God said through the prophet Isaiah, “Behold, I am making all things new.”

Join God in what is new.  Get uncomfortable.  Grow.  Stretch.  Fail. Learn.

Try something new.

Bad Decisions I Have Made…

bad decisions

I’ve made some bad decisions in my time.

I decided to kiss the Methodist preacher’s daughter in high school.  I was so thrilled, on the way home I wrecked my parent’s car.  Later, she dumped me at the prom.  In hindsight, the kiss wasn’t worth wrecking the car.

I decided the creek couldn’t be that deep.  Four-wheel drive would get me through, right?  Four-wheel drive is amazing, but it doesn’t help when the truck floats.   Do you know what happens when a truck engine sits in water overnight?  I don’t really know either, but it cost me a two hour lecture when the bill came in.

I decided to turn a paper in after a deadline in grad school, figuring it wouldn’t be a big deal.  Turns out, it was a big deal.  A very big deal.  A humiliating big deal.  Being on probation in grad school is not a good thing.

I decided once to tell my fiance’ (now my wife) I knew more than she did.  Turns out, I was wrong.  She knew all kinds of things I didn’t know, including some precise observations about my character and lack of good judgment.

I decided once to tell off the deacons of the church I pastored.  I did it in a sermon.  I preached with power and passion.  It felt good to step down after that message.  It didn’t feel good a couple weeks later, looking for a new job.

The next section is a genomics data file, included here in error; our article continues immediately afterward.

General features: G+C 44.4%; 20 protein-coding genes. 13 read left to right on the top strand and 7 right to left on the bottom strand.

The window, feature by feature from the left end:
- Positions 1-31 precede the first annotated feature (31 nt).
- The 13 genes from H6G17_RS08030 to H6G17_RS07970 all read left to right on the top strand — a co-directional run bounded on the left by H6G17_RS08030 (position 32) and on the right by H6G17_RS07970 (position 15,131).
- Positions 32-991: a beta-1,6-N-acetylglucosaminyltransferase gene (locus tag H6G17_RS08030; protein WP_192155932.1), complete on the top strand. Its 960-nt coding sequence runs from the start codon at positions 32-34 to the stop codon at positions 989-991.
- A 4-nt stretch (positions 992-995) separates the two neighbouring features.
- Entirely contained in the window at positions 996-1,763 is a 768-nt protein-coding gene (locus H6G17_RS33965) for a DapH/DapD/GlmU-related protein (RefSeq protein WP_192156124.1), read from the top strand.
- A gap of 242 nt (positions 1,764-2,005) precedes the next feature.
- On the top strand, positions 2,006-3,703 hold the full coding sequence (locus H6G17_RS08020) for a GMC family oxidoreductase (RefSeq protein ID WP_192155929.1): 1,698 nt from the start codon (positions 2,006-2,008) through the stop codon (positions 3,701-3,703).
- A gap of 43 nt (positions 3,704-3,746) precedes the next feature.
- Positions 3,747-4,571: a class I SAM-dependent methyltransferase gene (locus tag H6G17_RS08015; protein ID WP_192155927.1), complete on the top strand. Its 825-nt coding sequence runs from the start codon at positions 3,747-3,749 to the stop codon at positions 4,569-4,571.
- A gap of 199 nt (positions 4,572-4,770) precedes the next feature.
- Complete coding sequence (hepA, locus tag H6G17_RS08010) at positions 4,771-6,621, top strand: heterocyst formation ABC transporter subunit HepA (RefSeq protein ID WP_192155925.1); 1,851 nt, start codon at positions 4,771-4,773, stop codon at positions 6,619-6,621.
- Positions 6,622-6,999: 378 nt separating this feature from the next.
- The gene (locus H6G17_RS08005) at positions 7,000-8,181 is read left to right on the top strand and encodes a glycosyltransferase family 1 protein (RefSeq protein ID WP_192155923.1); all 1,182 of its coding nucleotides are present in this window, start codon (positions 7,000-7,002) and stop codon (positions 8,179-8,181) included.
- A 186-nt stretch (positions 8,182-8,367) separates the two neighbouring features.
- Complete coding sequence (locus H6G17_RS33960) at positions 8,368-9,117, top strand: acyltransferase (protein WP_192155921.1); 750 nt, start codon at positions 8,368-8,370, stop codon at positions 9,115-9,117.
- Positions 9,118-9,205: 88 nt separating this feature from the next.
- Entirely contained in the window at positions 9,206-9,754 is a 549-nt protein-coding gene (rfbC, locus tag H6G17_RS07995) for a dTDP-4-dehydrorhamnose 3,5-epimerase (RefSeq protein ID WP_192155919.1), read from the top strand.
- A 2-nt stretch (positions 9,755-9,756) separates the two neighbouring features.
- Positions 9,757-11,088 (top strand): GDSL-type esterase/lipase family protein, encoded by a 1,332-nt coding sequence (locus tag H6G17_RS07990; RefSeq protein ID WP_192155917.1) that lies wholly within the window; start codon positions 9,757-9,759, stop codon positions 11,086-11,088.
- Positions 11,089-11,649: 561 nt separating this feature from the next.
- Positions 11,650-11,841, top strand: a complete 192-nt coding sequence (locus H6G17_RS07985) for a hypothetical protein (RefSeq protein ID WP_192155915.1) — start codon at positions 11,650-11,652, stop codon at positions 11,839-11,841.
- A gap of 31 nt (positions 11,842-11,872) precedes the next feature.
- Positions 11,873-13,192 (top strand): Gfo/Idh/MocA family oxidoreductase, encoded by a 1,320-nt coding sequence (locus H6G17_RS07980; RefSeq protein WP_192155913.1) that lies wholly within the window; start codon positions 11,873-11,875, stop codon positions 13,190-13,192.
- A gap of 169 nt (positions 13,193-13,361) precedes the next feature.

Bad as these decisions were, they aren’t even close to my worst decisions.

Too many times I have decided I know more than God.  Ever sign, ever message from Him told me to run the other way.  I decided I could handle the temptation and went my own way.  I gave in, every single time.  Every single time.  Bad decision not to run.

I’ve known God wanted me to love my enemies, but I was convinced God didn’t understand how much I had been hurt.  I held grudges, carried bitterness, and with great hypocrisy, pretended everything was all right.  Grudges, bitterness and pretense are heavy loads to carry.  I’ve worn myself out holding onto past hurts.  Bad decision not to forgive.

I’ve judged people because of their poor choices.  I’ve smugly looked at their life wreckage and thought “I’m too smart to let that happen to me.”  I’ve wound up pretending like nothing is ever wrong in my own life.  I’ve put forth a face that says, “I’m a pastor and I have it all together.”  The truth is, I’ve got plenty of my own wreckage.  It’s exhausting to live like you have it all together all the time; no one does.  Bad decision not to be real.

I’ve been quick to speak and slow to listen.  Sometimes, before people finish their sentences, I’ve already thought of a good reply.  I rush to speak because deep down, I hunger for people to say, “What a wise man he is.”  In my anxiety, I miss the person and their reality.  Bad decision to not be “slow to speak and quick to listen.”